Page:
Henry’s earlier item about mise-en-scene got me thinking about another filmmaking fundamental that seems to be falling victim to the plague of blockbusters: sound. You can’t leave a movie these days without being numbed by undifferentiated, over-amplified noise. Also, his enlightening interpretation of “Man of Steel” reminded me that it’s always fun to write about fascism.
So as I was writing my review of “Berberbian Sound Studio” for the “Boston Globe” I reminisced, as is my wont, about my days back in graduate school when I was toiling over a final paper for a film course on Hollywood film genres. I cooked up what I thought was an intriguing thesis, but it got bigger and bigger and more and more complicated and I couldn’t finish it and now it’s only useful for writing long-winded prefaces such as this one.
What I was trying to do was combine ideas in Thomas Schatz’s book “Hollywood Genres” with the “The Political Unconscious” by Fredric Jameson (whose prose, I discovered, made more and more sense the more Jameson’s you drank), and use them together to analyze two films from 1933, “King Kong” and “Gold Diggers of 1933.”
Schatz’s study drew, in part, on one central insight: all genre films are waking dreams in which the basic, irresoluble conflict of civilization – the desire for individuality versus the need for conformity – is enacted through a series of dramatic crises until resolved in a “utopian” final showdown (literally, in a Western, but figuratively in, say a screwball comedy).
Jameson also saw genres (literary and others as well as film) as a way of resolving irreconcilable conflicts with make-believe solutions except, resolute Marxist that he was (I’m talking around 1988 when I was writing this paper) he saw the conflicts as economic, consisting of the struggles between different modes of production (feudalism, capitalism, socialism) existing simultaneously in the same society with each vying for supremacy.
See where this is headed? Neither did I. Anyway, let’s cut to “King Kong” and “Gold Diggers.” My insight, and it was doubtlessly not original, was that both the metaphorical conflict of Schatz and the dialectical materialist version in Jameson could be reconciled when you throw in how each is reflected in the conflict in Hollywood modes of production, that is, the revolutions in the technology of the film itself. In 1933 Fascism and Communism and Capitalism were all vying for supremacy, with Hitler just taking over in Germany, Roosevelt beginning his first term, and Stalin doing his Stalin stuff, but in the tempest in a teapot that was Hollywood the biggest deal was sound, established in 1927, and now totally reshaping the industry. The genres that flourished during this period? The musical and the horror film.
The musical makes sense, but the horror film takes a little bit of a song and dance to fit into my theory. Let’s start with Schatz. For him, the utopian resolution of the insoluble conflict occurs in a transcendent moment when oppositions exist simultaneously, as they so often do in movies. In a musical, that would happen during the production number when, contrary to the way things usually happen in real life, the orchestra sounds and Astaire and Rogers or everyone and their brother would dance their troubles away.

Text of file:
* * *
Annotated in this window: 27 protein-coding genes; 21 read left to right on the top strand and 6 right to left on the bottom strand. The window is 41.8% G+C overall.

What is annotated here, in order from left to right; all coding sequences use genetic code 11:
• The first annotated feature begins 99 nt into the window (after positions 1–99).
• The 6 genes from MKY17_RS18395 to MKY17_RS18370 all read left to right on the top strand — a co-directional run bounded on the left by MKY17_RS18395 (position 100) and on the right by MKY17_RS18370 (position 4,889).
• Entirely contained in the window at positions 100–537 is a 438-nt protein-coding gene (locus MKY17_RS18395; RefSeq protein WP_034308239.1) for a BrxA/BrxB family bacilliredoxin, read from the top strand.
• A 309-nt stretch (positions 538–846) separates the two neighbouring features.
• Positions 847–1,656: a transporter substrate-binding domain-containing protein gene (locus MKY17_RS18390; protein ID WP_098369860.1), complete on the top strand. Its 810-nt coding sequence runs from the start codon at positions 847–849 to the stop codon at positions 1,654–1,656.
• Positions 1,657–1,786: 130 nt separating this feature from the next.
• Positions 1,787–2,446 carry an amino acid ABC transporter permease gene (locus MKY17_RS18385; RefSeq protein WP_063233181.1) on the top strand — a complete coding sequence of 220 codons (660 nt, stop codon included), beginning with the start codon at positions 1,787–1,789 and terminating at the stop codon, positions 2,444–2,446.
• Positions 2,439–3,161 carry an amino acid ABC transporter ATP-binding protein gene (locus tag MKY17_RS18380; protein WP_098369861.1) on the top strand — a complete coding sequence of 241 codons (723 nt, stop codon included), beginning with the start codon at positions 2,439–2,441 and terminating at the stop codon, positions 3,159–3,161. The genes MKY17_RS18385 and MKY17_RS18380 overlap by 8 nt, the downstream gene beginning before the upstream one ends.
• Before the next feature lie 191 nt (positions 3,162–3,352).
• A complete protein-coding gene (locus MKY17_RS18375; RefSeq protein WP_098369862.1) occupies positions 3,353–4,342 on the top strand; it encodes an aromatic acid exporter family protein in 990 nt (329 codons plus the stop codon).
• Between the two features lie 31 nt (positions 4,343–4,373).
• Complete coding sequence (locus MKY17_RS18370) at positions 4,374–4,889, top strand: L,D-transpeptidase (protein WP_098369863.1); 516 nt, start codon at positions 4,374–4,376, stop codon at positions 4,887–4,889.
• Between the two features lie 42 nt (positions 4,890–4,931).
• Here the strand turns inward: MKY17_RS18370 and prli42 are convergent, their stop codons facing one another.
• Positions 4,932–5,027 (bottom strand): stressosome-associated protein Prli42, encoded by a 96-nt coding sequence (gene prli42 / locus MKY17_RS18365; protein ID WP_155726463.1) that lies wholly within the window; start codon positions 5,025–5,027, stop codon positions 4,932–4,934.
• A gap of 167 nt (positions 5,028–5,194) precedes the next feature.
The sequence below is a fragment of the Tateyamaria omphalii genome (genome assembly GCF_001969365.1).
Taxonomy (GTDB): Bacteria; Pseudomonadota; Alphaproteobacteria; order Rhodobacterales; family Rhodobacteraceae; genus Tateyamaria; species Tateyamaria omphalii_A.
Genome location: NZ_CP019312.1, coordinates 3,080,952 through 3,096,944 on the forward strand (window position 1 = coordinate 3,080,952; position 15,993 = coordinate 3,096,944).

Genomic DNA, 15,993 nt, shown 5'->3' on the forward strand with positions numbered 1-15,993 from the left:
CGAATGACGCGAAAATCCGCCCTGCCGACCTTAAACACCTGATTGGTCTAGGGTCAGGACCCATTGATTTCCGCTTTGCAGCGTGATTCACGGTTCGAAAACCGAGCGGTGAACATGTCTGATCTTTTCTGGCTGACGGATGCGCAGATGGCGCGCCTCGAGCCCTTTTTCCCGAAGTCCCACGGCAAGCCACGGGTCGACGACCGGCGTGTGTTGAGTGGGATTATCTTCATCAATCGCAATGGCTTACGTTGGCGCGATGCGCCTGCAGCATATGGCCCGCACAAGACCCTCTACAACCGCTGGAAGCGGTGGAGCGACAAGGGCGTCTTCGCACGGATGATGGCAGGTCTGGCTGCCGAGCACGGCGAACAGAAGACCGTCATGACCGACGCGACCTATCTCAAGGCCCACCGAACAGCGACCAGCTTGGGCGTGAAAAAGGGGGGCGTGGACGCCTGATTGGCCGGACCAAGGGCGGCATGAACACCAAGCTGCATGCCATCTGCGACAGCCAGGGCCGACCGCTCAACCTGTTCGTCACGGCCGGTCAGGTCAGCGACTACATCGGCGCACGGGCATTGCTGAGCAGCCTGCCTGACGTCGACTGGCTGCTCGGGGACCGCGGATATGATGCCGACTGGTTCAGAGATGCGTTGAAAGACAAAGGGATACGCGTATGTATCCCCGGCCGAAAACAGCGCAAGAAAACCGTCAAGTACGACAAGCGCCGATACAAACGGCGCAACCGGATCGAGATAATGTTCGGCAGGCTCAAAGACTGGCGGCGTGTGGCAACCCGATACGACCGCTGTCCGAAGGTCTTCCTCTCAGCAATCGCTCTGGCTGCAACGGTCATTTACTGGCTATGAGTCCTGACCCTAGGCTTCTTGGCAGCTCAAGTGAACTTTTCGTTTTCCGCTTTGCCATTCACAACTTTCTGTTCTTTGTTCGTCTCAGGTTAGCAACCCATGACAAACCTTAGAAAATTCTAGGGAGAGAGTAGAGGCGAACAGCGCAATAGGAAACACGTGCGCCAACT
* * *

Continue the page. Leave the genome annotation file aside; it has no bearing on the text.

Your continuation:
And in horror films? They existed before sound, but sound allowed one missing element that elevated the story to a transcendent realm, of sorts: the scream.
How does this apply to “Gold Diggers” and “King Kong?” Actually, the question wasn’t exactly rhetorical. My notes are gone and my recollections are spotty. Maybe it went something like this:
In “Gold Diggers,” a film that, despite its seemingly lighthearted genre, was about the Depression and how to reconcile the plight of the disenfranchised (read “conformity to society,” as in social responsibility) with the demands of capitalism (read Ayn Rand’s “Atlas Shrugged,” but only if you feel you have to. I haven’t). The impossible resolution? The incredibly moving final production number “Remember My Forgotten Man,” which in a sense is a big plug for the New Deal.
And “King Kong?” Kong, I figure, represents the reign of a feudal, or tribal mode of production (big chief, placated by the tribute of his tiny followers) and could be interpreted as a metaphor for Hitler and the successful barbarian Nazification of a modern capitalist state. Though it worked in Germany, for a while, in the movie version that is “King Kong,” things are a little different. Here the capitalists, in the form of a movie mogul and his production company, invade a hidden enclave of a lost primitive mode of production, the fascist dictatorship of Skull Island.
The Yankee capitalists’ secret weapon is not the gas and guns (and later, planes) but “Beauty,” that emblem of the downtrodden of the Depression, the starving out of work actress Ann Darrow, played by Fay Wray. She’s cast by the producer as the heroine of his spectacle, and in a revealing scene he coaches her on how to scream. “Scream Ann, scream for your life!” he suggests.
And so she does,
winning the heart of the beast, leading to his downfall, and prefiguring the victory of American capitalism over Nazism.
Kind of like Kracauer’s “Caligari” except with a big gorilla.
So far I don’t know what the meaning might be of the technological innovations of today – such as 3D, digitalization, and what have you. But I suspect it won’t be pleasant.
Okay, now I feel better. I’m ready to review “Berberian Sound Studio.”
— Peter Keough